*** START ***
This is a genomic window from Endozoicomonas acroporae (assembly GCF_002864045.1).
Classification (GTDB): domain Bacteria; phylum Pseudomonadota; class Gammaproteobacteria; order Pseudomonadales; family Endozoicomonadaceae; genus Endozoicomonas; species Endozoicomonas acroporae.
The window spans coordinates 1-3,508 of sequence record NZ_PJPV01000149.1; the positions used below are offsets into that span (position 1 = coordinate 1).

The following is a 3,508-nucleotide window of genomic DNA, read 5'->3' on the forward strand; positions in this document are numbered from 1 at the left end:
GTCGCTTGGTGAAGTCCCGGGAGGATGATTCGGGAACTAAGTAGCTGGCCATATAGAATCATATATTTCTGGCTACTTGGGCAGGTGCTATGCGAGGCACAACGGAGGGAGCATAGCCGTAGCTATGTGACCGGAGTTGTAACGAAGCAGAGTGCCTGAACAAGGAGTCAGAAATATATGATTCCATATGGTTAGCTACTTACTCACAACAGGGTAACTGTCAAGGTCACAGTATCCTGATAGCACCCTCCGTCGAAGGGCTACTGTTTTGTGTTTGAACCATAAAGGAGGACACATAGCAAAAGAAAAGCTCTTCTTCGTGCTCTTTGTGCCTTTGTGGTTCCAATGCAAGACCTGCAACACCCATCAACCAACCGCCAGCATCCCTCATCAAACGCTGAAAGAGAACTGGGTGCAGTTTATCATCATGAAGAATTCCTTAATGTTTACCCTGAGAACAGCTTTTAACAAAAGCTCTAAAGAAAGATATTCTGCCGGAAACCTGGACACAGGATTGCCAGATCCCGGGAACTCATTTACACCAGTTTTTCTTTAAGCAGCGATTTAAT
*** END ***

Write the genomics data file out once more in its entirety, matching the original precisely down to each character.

This is a genomic window from Endozoicomonas acroporae (assembly GCF_002864045.1).
Classification (GTDB): domain Bacteria; phylum Pseudomonadota; class Gammaproteobacteria; order Pseudomonadales; family Endozoicomonadaceae; genus Endozoicomonas; species Endozoicomonas acroporae.
The window spans coordinates 1-3,508 of sequence record NZ_PJPV01000149.1; the positions used below are offsets into that span (position 1 = coordinate 1).

The following is a 3,508-nucleotide window of genomic DNA, read 5'->3' on the forward strand; positions in this document are numbered from 1 at the left end:
GTCGCTTGGTGAAGTCCCGGGAGGATGATTCGGGAACTAAGTAGCTGGCCATATAGAATCATATATTTCTGGCTACTTGGGCAGGTGCTATGCGAGGCACAACGGAGGGAGCATAGCCGTAGCTATGTGACCGGAGTTGTAACGAAGCAGAGTGCCTGAACAAGGAGTCAGAAATATATGATTCCATATGGTTAGCTACTTACTCACAACAGGGTAACTGTCAAGGTCACAGTATCCTGATAGCACCCTCCGTCGAAGGGCTACTGTTTTGTGTTTGAACCATAAAGGAGGACACATAGCAAAAGAAAAGCTCTTCTTCGTGCTCTTTGTGCCTTTGTGGTTCCAATGCAAGACCTGCAACACCCATCAACCAACCGCCAGCATCCCTCATCAAACGCTGAAAGAGAACTGGGTGCAGTTTATCATCATGAAGAATTCCTTAATGTTTACCCTGAGAACAGCTTTTAACAAAAGCTCTAAAGAAAGATATTCTGCCGGAAACCTGGACACAGGATTGCCAGATCCCGGGAACTCATTTACACCAGTTTTTCTTTAAGCAGCGATTTAAT